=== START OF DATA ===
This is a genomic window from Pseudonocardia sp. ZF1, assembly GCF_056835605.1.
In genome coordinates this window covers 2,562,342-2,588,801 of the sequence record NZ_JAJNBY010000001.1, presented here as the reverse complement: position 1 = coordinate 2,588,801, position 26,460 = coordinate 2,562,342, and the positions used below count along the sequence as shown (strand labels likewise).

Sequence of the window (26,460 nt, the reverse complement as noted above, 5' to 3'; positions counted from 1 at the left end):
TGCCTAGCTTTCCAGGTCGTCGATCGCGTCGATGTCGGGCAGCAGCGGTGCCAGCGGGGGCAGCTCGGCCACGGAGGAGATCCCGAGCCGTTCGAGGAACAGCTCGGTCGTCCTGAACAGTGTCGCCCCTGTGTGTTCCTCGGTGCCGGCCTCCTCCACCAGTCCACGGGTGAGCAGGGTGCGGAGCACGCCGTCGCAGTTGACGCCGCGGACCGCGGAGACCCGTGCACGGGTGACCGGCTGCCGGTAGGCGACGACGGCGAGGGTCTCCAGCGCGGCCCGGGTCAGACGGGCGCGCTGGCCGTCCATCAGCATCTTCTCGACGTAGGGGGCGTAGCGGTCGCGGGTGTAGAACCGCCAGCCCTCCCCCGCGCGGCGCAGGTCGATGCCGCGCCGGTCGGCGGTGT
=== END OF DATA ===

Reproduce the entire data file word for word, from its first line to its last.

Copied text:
This is a genomic window from Pseudonocardia sp. ZF1, assembly GCF_056835605.1.
In genome coordinates this window covers 2,562,342-2,588,801 of the sequence record NZ_JAJNBY010000001.1, presented here as the reverse complement: position 1 = coordinate 2,588,801, position 26,460 = coordinate 2,562,342, and the positions used below count along the sequence as shown (strand labels likewise).

Sequence of the window (26,460 nt, the reverse complement as noted above, 5' to 3'; positions counted from 1 at the left end):
TGCCTAGCTTTCCAGGTCGTCGATCGCGTCGATGTCGGGCAGCAGCGGTGCCAGCGGGGGCAGCTCGGCCACGGAGGAGATCCCGAGCCGTTCGAGGAACAGCTCGGTCGTCCTGAACAGTGTCGCCCCTGTGTGTTCCTCGGTGCCGGCCTCCTCCACCAGTCCACGGGTGAGCAGGGTGCGGAGCACGCCGTCGCAGTTGACGCCGCGGACCGCGGAGACCCGTGCACGGGTGACCGGCTGCCGGTAGGCGACGACGGCGAGGGTCTCCAGCGCGGCCCGGGTCAGACGGGCGCGCTGGCCGTCCATCAGCATCTTCTCGACGTAGGGGGCGTAGCGGTCGCGGGTGTAGAACCGCCAGCCCTCCCCCGCGCGGCGCAGGTCGATGCCGCGCCGGTCGGCGGTGT